Tuesday, September 25, 2012

My Rant on my new TESL module, why Tamil is a national language in Singapore and not Malaysia, why I cannot speak Tamil properly, and why English is my primary language

Today was my first lecture for a new module called Language, Education and Development. The whole premise of the module seems interesting, but what's scary is the assessment is 100% exam-based.... and I am no good at memorising things. I need to get a hand on on stuff and apply them, at least in an essay form, which is why I prefer assignments, not that I'm any better at them. But it is my final year and I have been told I've been making steady progress. So God willing, I will do well.

So back to the module. I learned some interesting key terminology relating to the module today. They include the different languages we acquire and how they are of use to us. For instance, I know Malay, English, Tamil and some Indonesian, but they are all of different purpose to me. This gives them different names in my context. 

So I will be classifying the different languages I know according to the various terminologies I learned today.

1) First language/mother tongue/native tongue 

This is the language a person acquires in their early years. Apart from my parents, I was also raised by my grandparents. They spoke to me in Tamil all the time. And I suppose that is only appropriate since the ethnic group I belong to is called Tamil as well, which is an Indo-European group native of South India and norther Sri Lanka. But I still wonder, does first language, mother tongue and native tongue all mean the same thing? Hopefully we will learn more about that through the module. 

2) National language 

This is a language which functions as the main language of a country. Since the majority of Malaysians comprises of the Malay ethnic group, it seems only appropriate that Malay is our national language. However, down in Singapore, they have four national languages, which is English, Malay, Chinese and Tamil. I suppose that is only fair since Chinese make up the city state's majority, while the Malays are its natives, and the Tamil-speaking Indians would feel left out since they are one of the largest minorities. Nevertheless, the governments of both countries provide schools for all these major languages.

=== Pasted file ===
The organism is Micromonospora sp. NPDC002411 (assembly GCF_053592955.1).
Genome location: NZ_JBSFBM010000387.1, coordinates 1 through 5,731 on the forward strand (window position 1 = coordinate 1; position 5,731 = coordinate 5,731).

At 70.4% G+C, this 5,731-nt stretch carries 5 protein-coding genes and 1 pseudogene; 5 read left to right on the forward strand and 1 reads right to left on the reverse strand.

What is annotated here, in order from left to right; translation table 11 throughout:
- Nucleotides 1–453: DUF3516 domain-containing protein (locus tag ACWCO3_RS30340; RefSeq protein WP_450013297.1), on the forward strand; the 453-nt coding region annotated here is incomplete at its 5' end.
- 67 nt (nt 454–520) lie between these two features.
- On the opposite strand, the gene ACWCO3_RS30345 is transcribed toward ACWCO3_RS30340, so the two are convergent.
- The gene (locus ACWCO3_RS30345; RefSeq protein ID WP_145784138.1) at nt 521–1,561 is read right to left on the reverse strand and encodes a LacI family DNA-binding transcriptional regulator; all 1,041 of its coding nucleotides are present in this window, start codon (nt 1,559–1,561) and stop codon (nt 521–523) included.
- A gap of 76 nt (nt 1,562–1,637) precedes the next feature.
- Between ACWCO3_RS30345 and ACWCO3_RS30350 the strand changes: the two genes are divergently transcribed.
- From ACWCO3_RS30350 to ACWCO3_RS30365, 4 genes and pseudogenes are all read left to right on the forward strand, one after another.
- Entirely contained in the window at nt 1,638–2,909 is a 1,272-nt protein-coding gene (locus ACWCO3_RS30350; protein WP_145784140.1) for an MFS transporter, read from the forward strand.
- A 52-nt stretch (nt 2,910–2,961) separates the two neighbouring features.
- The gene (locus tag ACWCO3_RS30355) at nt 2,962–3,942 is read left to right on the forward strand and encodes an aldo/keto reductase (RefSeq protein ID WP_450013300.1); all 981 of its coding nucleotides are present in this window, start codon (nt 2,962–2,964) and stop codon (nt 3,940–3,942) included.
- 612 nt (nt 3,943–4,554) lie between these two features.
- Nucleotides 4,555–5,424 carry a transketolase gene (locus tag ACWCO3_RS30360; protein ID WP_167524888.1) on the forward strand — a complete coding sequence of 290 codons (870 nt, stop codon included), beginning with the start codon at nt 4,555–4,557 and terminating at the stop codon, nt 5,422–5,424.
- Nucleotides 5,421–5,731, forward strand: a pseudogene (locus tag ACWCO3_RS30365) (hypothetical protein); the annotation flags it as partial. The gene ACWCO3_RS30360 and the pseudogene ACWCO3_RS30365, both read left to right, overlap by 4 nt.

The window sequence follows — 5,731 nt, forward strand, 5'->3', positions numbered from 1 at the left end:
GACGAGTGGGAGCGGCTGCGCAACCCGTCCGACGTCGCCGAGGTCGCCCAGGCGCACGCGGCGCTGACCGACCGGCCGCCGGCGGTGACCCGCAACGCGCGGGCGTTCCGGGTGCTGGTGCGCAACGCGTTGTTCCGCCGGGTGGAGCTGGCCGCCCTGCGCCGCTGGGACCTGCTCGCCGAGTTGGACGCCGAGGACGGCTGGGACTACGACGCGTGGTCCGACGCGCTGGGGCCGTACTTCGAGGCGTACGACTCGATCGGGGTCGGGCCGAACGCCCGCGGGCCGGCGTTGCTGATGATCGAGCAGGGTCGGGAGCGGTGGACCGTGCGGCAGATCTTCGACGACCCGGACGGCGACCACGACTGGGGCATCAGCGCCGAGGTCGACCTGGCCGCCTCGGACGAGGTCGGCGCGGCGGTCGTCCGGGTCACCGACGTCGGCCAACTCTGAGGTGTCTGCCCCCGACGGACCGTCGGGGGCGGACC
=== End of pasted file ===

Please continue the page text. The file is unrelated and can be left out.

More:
3) Official language

This is a language, or languages which by law must be used in government, law, education and other similar institutions in particular country. In Malaysia, the national language, Malay is the official language. Following independence, Malay gradually replaced the role of English as the country's official language. I suppose it is a question of pride and national identity that we should have one of our own languages as the official language. 

4) Pidgin

This is a language which has arisen as the result of contact between people of different languages, usually formed from a mixing of the languages. My closest encounter to a pidgin would be the Bazaar Malay, or more commonly known as Bahasa Pasar or Bahasa Rojak. The contact between the different ethnic groups living in the country has resulted in Bazaar Malay. There are many general simplifications that occur within this pidgin. I would dare say I use this language more than any other language in my daily life.